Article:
You can also apologize in different ways. Or just say: "Here, you are my bunny, I'm sorry." And you can explain from an adult position: “I was very upset about work and fell on you. Forgive me, I got angry and could not restrain myself. The child also needs this experience to understand that the world is not perfect. And this is an example of how to get out of the conflict. nine0009

If the mother slams the door all the time, and then the child goes to make peace on his own, he will not know that the conflict can be resolved in another way.

A mother has the right to take it out on her child. But apologies are needed only if they are sincere. You can sit and lament that here, you are such and such, brought the mother ... This will be outweighing the blame on the child, such a message that you are bad.

Another situation is when a mother cries and explains that she is very sorry that she did everything, but she is not in her power to change the situation, that it is difficult for her and that she is learning to be a mother for her child. nine0009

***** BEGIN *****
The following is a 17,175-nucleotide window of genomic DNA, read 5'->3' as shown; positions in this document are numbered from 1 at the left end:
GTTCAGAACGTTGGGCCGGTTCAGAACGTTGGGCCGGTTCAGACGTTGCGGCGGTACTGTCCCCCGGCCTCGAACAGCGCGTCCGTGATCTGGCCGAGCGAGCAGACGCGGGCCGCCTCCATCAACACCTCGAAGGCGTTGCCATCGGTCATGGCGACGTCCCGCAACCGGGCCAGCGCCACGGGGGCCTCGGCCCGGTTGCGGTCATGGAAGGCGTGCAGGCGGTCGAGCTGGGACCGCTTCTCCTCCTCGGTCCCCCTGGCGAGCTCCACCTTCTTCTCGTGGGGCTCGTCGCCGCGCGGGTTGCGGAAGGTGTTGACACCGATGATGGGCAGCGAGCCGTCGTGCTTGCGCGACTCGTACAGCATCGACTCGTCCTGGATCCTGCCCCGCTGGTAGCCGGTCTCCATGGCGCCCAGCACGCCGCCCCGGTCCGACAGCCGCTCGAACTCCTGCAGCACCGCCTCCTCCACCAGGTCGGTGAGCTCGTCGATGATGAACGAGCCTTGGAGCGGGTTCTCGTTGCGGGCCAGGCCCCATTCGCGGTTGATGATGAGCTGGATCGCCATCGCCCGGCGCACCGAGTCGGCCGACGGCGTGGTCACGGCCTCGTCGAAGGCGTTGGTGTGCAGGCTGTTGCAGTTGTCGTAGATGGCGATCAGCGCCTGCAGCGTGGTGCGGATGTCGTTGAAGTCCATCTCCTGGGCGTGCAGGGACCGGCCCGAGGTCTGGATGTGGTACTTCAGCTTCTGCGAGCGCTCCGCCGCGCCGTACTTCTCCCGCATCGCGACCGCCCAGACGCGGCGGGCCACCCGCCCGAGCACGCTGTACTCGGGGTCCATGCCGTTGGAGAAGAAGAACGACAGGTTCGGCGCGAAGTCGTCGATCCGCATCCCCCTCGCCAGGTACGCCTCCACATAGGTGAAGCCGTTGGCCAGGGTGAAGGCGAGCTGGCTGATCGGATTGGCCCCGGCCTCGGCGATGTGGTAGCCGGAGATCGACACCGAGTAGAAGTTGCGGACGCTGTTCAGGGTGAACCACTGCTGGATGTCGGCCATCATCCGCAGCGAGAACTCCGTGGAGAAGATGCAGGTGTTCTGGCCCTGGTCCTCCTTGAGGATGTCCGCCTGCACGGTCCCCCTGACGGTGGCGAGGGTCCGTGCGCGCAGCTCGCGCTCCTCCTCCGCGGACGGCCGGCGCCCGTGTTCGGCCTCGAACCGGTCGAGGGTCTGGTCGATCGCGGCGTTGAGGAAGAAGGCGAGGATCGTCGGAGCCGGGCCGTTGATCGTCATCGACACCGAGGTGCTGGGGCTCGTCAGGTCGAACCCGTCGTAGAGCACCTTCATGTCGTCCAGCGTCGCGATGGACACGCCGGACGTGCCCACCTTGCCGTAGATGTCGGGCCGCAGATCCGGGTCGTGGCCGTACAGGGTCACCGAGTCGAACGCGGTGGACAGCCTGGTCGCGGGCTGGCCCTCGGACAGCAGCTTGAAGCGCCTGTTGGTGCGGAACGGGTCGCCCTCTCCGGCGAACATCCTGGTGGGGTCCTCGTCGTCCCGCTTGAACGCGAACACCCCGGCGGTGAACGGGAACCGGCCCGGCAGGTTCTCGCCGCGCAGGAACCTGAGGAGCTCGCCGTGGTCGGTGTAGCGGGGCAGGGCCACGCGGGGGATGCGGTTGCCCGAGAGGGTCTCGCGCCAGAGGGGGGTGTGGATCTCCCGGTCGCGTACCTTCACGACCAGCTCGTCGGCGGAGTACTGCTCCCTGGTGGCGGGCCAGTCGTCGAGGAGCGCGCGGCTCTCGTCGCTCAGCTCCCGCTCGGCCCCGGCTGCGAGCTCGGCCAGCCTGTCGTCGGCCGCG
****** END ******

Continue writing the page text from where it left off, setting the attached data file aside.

The crisis of three years is not eternal, and a wonderful period of 5-6 years will come when children turn their care to their parents. But, again, they themselves will not learn this if there is no care for each other in the family. When you suddenly hear from a child not just a tantrum, but an explanation of his emotions: “Mom, I feel so uncomfortable because ...”, then you can safely rejoice and praise yourself - these are the fruits of your labors.

In the last episodes of the project “When You Give Birth, You Will Understand,” we discussed the most stupid parenting tips with a neonatologist, talked with a philologist about how a woman’s speech changes after childbirth, and discussed with a gynecologist and a sexologist when the sagging belly disappears and the old sex returns. nine0003

How to calm a child's tantrum, what to do with children's tantrums

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Despite the fact that periodic tantrums in young children can be considered the norm, parents should not leave them unattended and need to learn how to respond to them correctly so that tantrums do not become frequent and are not used by the child as manipulation to get what they want. nine0003